The comments that match your own observations, or that nagging feeling you had in your gut that something wasn’t working, will jump out immediately. Several of the beta readers for my last novel, The Family Trap, queried why a major scene was played out over the phone. They’d missed seeing the action. I knew this deep down – I don’t know why I’d done it that way in the first place! I was relieved to have it confirmed, and the comments gave me the confidence to re-write the scene completely.

Comments that don’t resonate shouldn’t be dismissed out of hand. Consider each one and ask yourself these questions:

  • Are you avoiding extra work? Sometimes a beta reader makes a valid suggestion but you dismiss it because it means hours of rewriting.
  • Have more than two of your readers picked up on this? It could be that a particular part of your writing pressed the wrong buttons with an individual for reasons that are personal only to them, but if a few people said similar things, it’s worth listening.
  • If you rewrote it the way they suggest, would it make the book better? This can take a bit of soul searching, but ultimately trust your instincts.

The Final Round

My final edit takes place with all my beta readers’ comments laid out beside me, and I cross them off as I go along. It is a remarkable process, and each time I’ve done it I’ve felt so lucky to have these intelligent, useful, well-thought-out suggestions from people who have given their time for free. Amazing!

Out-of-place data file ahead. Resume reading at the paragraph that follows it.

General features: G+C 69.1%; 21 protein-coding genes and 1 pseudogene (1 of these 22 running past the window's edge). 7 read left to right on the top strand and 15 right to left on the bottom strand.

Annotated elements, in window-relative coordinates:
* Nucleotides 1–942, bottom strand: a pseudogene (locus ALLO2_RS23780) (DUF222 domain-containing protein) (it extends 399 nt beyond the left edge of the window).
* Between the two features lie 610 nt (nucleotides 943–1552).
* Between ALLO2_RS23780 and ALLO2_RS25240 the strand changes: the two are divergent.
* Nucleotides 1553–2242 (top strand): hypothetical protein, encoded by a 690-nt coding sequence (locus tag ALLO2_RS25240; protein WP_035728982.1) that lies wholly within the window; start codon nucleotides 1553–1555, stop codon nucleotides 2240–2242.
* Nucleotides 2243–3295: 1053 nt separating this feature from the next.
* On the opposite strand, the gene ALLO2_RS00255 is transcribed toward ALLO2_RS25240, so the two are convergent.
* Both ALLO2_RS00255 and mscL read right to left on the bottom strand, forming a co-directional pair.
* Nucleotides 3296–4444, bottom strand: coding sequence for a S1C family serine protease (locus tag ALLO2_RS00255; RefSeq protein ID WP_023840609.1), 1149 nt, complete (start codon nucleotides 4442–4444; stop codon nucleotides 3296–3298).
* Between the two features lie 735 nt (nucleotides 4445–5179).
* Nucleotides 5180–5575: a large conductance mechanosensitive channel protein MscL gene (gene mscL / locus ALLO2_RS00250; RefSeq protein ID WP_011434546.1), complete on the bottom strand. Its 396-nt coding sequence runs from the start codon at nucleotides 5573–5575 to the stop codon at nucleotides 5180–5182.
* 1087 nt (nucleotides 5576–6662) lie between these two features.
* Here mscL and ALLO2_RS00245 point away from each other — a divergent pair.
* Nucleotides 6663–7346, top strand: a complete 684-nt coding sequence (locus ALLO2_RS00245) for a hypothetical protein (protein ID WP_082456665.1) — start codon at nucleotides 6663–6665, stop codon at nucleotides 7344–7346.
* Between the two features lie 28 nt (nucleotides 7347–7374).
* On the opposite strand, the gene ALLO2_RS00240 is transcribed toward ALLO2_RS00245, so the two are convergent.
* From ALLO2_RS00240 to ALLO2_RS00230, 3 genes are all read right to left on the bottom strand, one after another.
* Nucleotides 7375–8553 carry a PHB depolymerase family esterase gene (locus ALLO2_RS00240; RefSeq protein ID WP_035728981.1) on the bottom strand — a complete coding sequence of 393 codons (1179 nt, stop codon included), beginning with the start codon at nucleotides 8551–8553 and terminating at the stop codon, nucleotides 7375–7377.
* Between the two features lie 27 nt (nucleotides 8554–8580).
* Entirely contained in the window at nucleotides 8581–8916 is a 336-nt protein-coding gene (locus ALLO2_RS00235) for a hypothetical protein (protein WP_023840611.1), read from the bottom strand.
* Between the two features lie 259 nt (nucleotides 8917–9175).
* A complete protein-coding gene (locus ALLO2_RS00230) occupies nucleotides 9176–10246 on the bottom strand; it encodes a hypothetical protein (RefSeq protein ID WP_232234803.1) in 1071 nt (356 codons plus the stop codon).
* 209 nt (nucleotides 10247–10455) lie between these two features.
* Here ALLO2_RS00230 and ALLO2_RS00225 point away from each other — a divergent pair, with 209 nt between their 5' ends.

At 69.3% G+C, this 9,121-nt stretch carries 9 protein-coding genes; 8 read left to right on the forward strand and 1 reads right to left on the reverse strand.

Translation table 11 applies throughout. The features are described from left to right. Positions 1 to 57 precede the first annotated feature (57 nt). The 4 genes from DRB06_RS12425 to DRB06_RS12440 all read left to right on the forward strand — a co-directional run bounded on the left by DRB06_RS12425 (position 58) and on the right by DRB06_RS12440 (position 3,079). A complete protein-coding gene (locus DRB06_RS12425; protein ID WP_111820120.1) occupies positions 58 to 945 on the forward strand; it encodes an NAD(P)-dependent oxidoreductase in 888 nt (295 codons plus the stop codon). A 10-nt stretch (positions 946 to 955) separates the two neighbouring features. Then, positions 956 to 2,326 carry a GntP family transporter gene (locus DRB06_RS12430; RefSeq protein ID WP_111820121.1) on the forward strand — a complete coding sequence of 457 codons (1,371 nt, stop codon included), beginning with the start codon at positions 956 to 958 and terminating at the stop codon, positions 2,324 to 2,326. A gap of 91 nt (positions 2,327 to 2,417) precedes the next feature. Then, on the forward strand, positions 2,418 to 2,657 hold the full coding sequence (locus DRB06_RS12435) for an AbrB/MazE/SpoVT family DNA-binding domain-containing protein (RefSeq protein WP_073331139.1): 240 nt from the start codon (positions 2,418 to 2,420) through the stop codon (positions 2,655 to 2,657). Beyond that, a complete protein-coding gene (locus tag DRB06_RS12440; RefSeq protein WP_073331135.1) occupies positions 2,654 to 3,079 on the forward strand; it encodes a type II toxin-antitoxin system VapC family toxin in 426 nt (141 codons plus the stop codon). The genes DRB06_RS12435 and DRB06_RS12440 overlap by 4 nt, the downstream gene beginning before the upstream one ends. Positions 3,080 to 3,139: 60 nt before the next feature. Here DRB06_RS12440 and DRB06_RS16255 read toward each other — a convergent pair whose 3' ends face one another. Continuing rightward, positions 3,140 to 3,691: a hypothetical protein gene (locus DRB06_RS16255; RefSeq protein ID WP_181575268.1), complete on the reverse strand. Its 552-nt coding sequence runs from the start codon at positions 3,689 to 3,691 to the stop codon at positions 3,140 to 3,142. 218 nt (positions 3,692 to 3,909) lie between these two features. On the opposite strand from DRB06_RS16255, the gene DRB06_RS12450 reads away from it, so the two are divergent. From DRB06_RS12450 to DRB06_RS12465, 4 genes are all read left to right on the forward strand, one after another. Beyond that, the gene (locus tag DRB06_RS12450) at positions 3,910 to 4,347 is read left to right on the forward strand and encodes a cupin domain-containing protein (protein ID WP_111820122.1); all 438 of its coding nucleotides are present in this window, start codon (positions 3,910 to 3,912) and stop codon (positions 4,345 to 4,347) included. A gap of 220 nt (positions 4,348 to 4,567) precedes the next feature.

To say thank you, always mention your beta readers in your acknowledgments page, and offer to send a copy of the published book so they can see which of their ideas you took on board.



Author: Joanne Phillips

Joanne Phillips lives in Shropshire with her husband and daughter. She’s the author of contemporary women’s fiction novels "Can't Live Without" and "The Family Trap" and cozy mystery "Murder at the Maples". Joanne is studying for a masters in creative writing at Manchester Metropolitan University and works part time as an indexer. She blogs about writing and publishing at her author website.


This Post Has 30 Comments
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  3. If it’s in e-format, in what form will the comments come on? i.e. edited in the actual epub, written in a separate word document?

  4. I am preparing to write my first novel, and through internet research I found your blog. Thank you for the tips on Beta Readers, it is something to keep in mind.

  5. Thank you so much for this wonderful article. I love my beta readers and took the opportunity to send them this link and *thank* them for all their invaluable help!

  6. Nice article. I’ve always used both crit partners and beta readers before giving it to the editor. This is especially important with mysteries because I want to see whether the clues I dropped are picked up or not. Beta readers can also tell you who they suspected and when, and whether the mystery was too easy or too hard.

    One thing I’ve done is hand out a questionnaire and encourage readers to fill it out. I also encourage shout backs in email as they’re reading so I get a feel for how the mind is thinking while reading. It’s especially fun with a mystery that has romance in it, because you can see the reader’s mind swing with both suspects and how the love story is going.